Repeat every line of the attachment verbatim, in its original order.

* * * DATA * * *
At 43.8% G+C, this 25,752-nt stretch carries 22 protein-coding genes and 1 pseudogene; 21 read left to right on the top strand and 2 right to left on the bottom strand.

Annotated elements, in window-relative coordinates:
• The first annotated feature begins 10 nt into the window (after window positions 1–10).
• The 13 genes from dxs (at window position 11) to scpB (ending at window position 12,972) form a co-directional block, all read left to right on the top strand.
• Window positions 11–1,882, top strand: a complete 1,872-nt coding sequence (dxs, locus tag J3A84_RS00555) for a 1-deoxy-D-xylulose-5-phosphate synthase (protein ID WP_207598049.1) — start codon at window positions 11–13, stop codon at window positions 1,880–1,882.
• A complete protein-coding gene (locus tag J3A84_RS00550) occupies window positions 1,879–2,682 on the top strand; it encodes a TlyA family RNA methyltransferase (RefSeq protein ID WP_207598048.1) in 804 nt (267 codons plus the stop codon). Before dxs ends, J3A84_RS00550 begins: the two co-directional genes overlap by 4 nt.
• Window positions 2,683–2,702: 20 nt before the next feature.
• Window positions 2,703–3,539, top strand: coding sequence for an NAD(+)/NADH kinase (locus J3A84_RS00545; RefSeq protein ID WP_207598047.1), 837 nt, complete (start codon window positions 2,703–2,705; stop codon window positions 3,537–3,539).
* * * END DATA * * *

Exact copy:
At 43.8% G+C, this 25,752-nt stretch carries 22 protein-coding genes and 1 pseudogene; 21 read left to right on the top strand and 2 right to left on the bottom strand.

Annotated elements, in window-relative coordinates:
• The first annotated feature begins 10 nt into the window (after window positions 1–10).
• The 13 genes from dxs (at window position 11) to scpB (ending at window position 12,972) form a co-directional block, all read left to right on the top strand.
• Window positions 11–1,882, top strand: a complete 1,872-nt coding sequence (dxs, locus tag J3A84_RS00555) for a 1-deoxy-D-xylulose-5-phosphate synthase (protein ID WP_207598049.1) — start codon at window positions 11–13, stop codon at window positions 1,880–1,882.
• A complete protein-coding gene (locus tag J3A84_RS00550) occupies window positions 1,879–2,682 on the top strand; it encodes a TlyA family RNA methyltransferase (RefSeq protein ID WP_207598048.1) in 804 nt (267 codons plus the stop codon). Before dxs ends, J3A84_RS00550 begins: the two co-directional genes overlap by 4 nt.
• Window positions 2,683–2,702: 20 nt before the next feature.
• Window positions 2,703–3,539, top strand: coding sequence for an NAD(+)/NADH kinase (locus J3A84_RS00545; RefSeq protein ID WP_207598047.1), 837 nt, complete (start codon window positions 2,703–2,705; stop codon window positions 3,537–3,539).